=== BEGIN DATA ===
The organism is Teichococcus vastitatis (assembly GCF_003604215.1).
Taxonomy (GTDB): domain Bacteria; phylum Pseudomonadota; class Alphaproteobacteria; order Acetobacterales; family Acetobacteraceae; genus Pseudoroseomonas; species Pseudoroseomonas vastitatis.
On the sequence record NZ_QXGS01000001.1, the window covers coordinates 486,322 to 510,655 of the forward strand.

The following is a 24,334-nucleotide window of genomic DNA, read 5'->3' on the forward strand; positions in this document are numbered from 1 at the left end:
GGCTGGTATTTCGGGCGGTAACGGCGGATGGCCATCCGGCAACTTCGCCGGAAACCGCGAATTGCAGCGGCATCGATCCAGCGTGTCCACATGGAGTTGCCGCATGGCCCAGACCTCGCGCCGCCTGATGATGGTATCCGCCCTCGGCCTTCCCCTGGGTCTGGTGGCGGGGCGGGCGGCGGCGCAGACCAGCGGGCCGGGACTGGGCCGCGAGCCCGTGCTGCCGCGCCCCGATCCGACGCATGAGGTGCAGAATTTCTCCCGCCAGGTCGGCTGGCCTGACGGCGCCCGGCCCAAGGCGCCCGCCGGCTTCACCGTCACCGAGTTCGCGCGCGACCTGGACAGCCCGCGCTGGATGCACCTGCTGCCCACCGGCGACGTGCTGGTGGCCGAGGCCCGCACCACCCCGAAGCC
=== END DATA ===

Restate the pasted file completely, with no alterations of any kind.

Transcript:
The organism is Teichococcus vastitatis (assembly GCF_003604215.1).
Taxonomy (GTDB): domain Bacteria; phylum Pseudomonadota; class Alphaproteobacteria; order Acetobacterales; family Acetobacteraceae; genus Pseudoroseomonas; species Pseudoroseomonas vastitatis.
On the sequence record NZ_QXGS01000001.1, the window covers coordinates 486,322 to 510,655 of the forward strand.

The following is a 24,334-nucleotide window of genomic DNA, read 5'->3' on the forward strand; positions in this document are numbered from 1 at the left end:
GGCTGGTATTTCGGGCGGTAACGGCGGATGGCCATCCGGCAACTTCGCCGGAAACCGCGAATTGCAGCGGCATCGATCCAGCGTGTCCACATGGAGTTGCCGCATGGCCCAGACCTCGCGCCGCCTGATGATGGTATCCGCCCTCGGCCTTCCCCTGGGTCTGGTGGCGGGGCGGGCGGCGGCGCAGACCAGCGGGCCGGGACTGGGCCGCGAGCCCGTGCTGCCGCGCCCCGATCCGACGCATGAGGTGCAGAATTTCTCCCGCCAGGTCGGCTGGCCTGACGGCGCCCGGCCCAAGGCGCCCGCCGGCTTCACCGTCACCGAGTTCGCGCGCGACCTGGACAGCCCGCGCTGGATGCACCTGCTGCCCACCGGCGACGTGCTGGTGGCCGAGGCCCGCACCACCCCGAAGCC